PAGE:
Bon Appétit Management Company’s annual Eat Local Challenge uses flavor to encourage diners to dig into healthier eating habits
Palo Alto, Calif. (September 15, 2009) — Bon Appétit Management Company’s Eat Local Challenge aims to solve the healthcare crisis through flavor.
Chefs at the sustainable food service company’s more than 400 university, corporate, and specialty venue cafés know that the best way to ensure diners make healthier choices is to first appeal to their palates.
Diverse opinions about how to solve the healthcare crisis abound, but a growing number of people like USDA Secretary Tom Vilsack, food journalist Michael Pollan, and Renegade Lunch Lady Ann Cooper agree that a healthy diet with a variety of fresh fruits and vegetables is a good start. The conundrum: produce picked unripe and transported across the country is not as appealing flavor wise, as locally harvested, peak season produce. You can taste the difference. Potatoes dug from a local farm the day before will taste earthy and sweet. Pears allowed to ripen on the tree will be juicy and fragrant, not hard and mealy. A fig picked ripe from a local farm will taste better than any sugary processed dessert. Through long-standing relationships with small-scale, family farms, Bon Appétit chefs are able to provide such delectables.
On September 29th, 2009, for the company’s 5th annual Eat Local Challenge, Bon Appétit chefs will pull out all the stops. On that day, every diner in every single Bon Appétit café will enjoy a meal made from 100% local ingredients grown and produced from within 150 miles or less of each café. This includes dairy products, cooking oils, meats, vegetables—everything but salt.
The Challenge educates diners about the variety of foods available in their local areas, inspiring them to seek out what their local foodsheds have to offer. It’s one important step toward building support for local food economies and beginning to rebuild robust regional food systems.
The meals showcase the best of the season’s harvest as well as the tastiest artisan and indigenous foods—from Minnesota’s wild rice to Monterey’s sardine. The Challenge is a celebratory way to make healthy, delicious foods easily accessible to thousands of college students and corporate employees nationwide, and to prove that local food really does taste better. It’s one thing to be able to shop at the farmers’ market and prepare local food at home in your own kitchen. But the work or school day doesn’t usually include such choices. Unlike most public cafeterias serving up bland, tasteless food, Bon Appétit’s cafés serve up affordable, restaurant quality food prepared by highly trained chefs. Through the company’s Farm to Fork and Healthy Cooking initiatives, great tasting, health-promoting choices are available every day.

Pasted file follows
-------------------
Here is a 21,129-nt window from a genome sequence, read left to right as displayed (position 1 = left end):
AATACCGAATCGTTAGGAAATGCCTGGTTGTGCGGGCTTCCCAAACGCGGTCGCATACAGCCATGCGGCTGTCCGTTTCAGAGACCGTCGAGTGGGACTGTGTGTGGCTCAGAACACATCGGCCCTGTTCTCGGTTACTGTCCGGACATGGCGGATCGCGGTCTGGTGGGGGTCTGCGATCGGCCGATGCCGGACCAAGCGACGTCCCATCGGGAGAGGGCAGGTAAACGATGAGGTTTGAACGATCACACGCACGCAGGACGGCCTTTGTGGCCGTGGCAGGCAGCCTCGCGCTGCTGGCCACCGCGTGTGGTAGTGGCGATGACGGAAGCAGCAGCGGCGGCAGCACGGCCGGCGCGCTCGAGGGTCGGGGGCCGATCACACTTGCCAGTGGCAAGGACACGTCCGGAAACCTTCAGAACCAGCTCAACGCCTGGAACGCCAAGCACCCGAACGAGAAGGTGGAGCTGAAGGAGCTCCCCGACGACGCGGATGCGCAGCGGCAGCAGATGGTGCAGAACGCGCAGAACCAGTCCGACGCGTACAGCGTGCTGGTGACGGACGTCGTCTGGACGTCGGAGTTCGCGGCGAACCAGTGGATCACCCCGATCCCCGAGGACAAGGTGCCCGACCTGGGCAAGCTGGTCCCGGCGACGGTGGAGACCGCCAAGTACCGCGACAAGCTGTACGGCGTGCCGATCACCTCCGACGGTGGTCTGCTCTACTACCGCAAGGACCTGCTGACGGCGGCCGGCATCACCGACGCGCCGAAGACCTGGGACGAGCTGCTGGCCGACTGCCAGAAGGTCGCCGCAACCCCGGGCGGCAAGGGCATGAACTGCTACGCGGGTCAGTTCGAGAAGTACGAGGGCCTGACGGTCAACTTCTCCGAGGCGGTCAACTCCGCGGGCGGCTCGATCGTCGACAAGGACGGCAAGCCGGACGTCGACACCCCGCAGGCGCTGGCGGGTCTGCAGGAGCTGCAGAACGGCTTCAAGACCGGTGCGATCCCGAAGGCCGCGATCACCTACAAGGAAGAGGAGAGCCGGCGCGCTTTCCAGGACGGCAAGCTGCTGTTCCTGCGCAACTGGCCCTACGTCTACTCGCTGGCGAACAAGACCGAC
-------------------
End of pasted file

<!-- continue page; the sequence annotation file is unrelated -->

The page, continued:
The annual Eat Local Challenge requires an extra level of commitment to sourcing locally. And sometimes it requires planning months in advance.
“We wanted to produce a truly 100% local pizza,” says David Apthorpe, Executive Chef at Case Western Reserve University in Cleveland, Ohio. “Just in time for the Eat Local Challenge, farmer Monroe Stutzman of Stutzman Farms in Millersburg, harvested and milled the first custom wheat flour exclusively for our pizza. His 35 acres of wheat will produce 70,000 pounds of flour, which will make more than 70,000 pizzas for the Case community to enjoy, year-round. That’s the kind of synergy between farmers and chefs that the Eat Local Challenge is all about.”
As a final advantage, buying locally keeps money in the local community, and those benefits extend far beyond the eaters and farmers. With the economic downturn and the healthcare crisis both at the top of the news, it’s wonderful that the simplest acts, like choosing wholesome foods produced close to home can have an impact on both.
For more about the Eat Local Challenge, visit https://www.bamco.com/sustainable-food-service/eat-local-challenge
About Bon Appétit
Bon Appétit Management Company (www.bamco.com) is an onsite restaurant company offering full foodservice management to corporations, universities and specialty venues. Bon Appétit is committed to sourcing sustainable, local foods for all cafés throughout the country. A pioneer in environmentally sound sourcing policies, Bon Appétit has developed programs addressing local purchasing, the overuse of antibiotics, sustainable seafood, cage-free eggs, and most recently, the connection between food and climate change. The company has received numerous awards for its work from organizations like the Natural Resources Defense Council, Seafood Choices Alliance, The Humane Society of the United States, and Food Alliance. Based in Palo Alto, CA, Bon Appétit has more than 400 cafés in 30 states, including eBay, the University of Pennsylvania and the Getty Center.